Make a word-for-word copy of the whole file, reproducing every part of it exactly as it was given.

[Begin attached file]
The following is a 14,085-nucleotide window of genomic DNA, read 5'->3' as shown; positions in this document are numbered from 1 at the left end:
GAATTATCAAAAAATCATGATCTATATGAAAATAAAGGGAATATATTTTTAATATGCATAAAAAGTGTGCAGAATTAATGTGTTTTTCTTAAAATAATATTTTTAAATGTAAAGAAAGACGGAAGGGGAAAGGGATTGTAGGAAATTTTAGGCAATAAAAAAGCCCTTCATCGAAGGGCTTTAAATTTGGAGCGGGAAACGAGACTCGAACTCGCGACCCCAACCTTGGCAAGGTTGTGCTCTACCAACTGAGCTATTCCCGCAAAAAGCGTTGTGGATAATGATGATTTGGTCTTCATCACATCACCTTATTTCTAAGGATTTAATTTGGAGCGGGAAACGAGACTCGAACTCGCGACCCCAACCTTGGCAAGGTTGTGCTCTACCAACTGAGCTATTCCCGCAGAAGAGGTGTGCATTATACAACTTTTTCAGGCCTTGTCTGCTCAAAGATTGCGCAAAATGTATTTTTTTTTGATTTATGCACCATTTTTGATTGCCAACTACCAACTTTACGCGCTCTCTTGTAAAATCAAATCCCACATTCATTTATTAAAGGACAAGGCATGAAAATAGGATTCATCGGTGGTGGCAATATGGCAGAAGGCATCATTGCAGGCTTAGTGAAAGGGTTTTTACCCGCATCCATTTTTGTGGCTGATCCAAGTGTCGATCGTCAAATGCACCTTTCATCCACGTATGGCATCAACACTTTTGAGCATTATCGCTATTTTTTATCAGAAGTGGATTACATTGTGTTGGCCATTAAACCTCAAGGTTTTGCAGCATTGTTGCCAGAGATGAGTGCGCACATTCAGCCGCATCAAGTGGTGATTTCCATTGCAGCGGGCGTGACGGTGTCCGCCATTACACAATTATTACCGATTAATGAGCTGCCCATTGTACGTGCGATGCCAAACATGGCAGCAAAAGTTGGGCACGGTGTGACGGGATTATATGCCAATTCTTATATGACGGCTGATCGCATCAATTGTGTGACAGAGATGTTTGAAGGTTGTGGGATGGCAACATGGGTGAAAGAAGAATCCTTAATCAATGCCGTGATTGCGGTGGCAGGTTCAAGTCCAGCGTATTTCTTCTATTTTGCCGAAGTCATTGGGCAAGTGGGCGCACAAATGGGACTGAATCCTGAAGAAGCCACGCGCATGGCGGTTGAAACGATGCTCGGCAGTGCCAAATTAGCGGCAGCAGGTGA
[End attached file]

The following is a 14,085-nucleotide window of genomic DNA, read 5'->3' as shown; positions in this document are numbered from 1 at the left end:
GAATTATCAAAAAATCATGATCTATATGAAAATAAAGGGAATATATTTTTAATATGCATAAAAAGTGTGCAGAATTAATGTGTTTTTCTTAAAATAATATTTTTAAATGTAAAGAAAGACGGAAGGGGAAAGGGATTGTAGGAAATTTTAGGCAATAAAAAAGCCCTTCATCGAAGGGCTTTAAATTTGGAGCGGGAAACGAGACTCGAACTCGCGACCCCAACCTTGGCAAGGTTGTGCTCTACCAACTGAGCTATTCCCGCAAAAAGCGTTGTGGATAATGATGATTTGGTCTTCATCACATCACCTTATTTCTAAGGATTTAATTTGGAGCGGGAAACGAGACTCGAACTCGCGACCCCAACCTTGGCAAGGTTGTGCTCTACCAACTGAGCTATTCCCGCAGAAGAGGTGTGCATTATACAACTTTTTCAGGCCTTGTCTGCTCAAAGATTGCGCAAAATGTATTTTTTTTTGATTTATGCACCATTTTTGATTGCCAACTACCAACTTTACGCGCTCTCTTGTAAAATCAAATCCCACATTCATTTATTAAAGGACAAGGCATGAAAATAGGATTCATCGGTGGTGGCAATATGGCAGAAGGCATCATTGCAGGCTTAGTGAAAGGGTTTTTACCCGCATCCATTTTTGTGGCTGATCCAAGTGTCGATCGTCAAATGCACCTTTCATCCACGTATGGCATCAACACTTTTGAGCATTATCGCTATTTTTTATCAGAAGTGGATTACATTGTGTTGGCCATTAAACCTCAAGGTTTTGCAGCATTGTTGCCAGAGATGAGTGCGCACATTCAGCCGCATCAAGTGGTGATTTCCATTGCAGCGGGCGTGACGGTGTCCGCCATTACACAATTATTACCGATTAATGAGCTGCCCATTGTACGTGCGATGCCAAACATGGCAGCAAAAGTTGGGCACGGTGTGACGGGATTATATGCCAATTCTTATATGACGGCTGATCGCATCAATTGTGTGACAGAGATGTTTGAAGGTTGTGGGATGGCAACATGGGTGAAAGAAGAATCCTTAATCAATGCCGTGATTGCGGTGGCAGGTTCAAGTCCAGCGTATTTCTTCTATTTTGCCGAAGTCATTGGGCAAGTGGGCGCACAAATGGGACTGAATCCTGAAGAAGCCACGCGCATGGCGGTTGAAACGATGCTCGGCAGTGCCAAATTAGCGGCAGCAGGTGA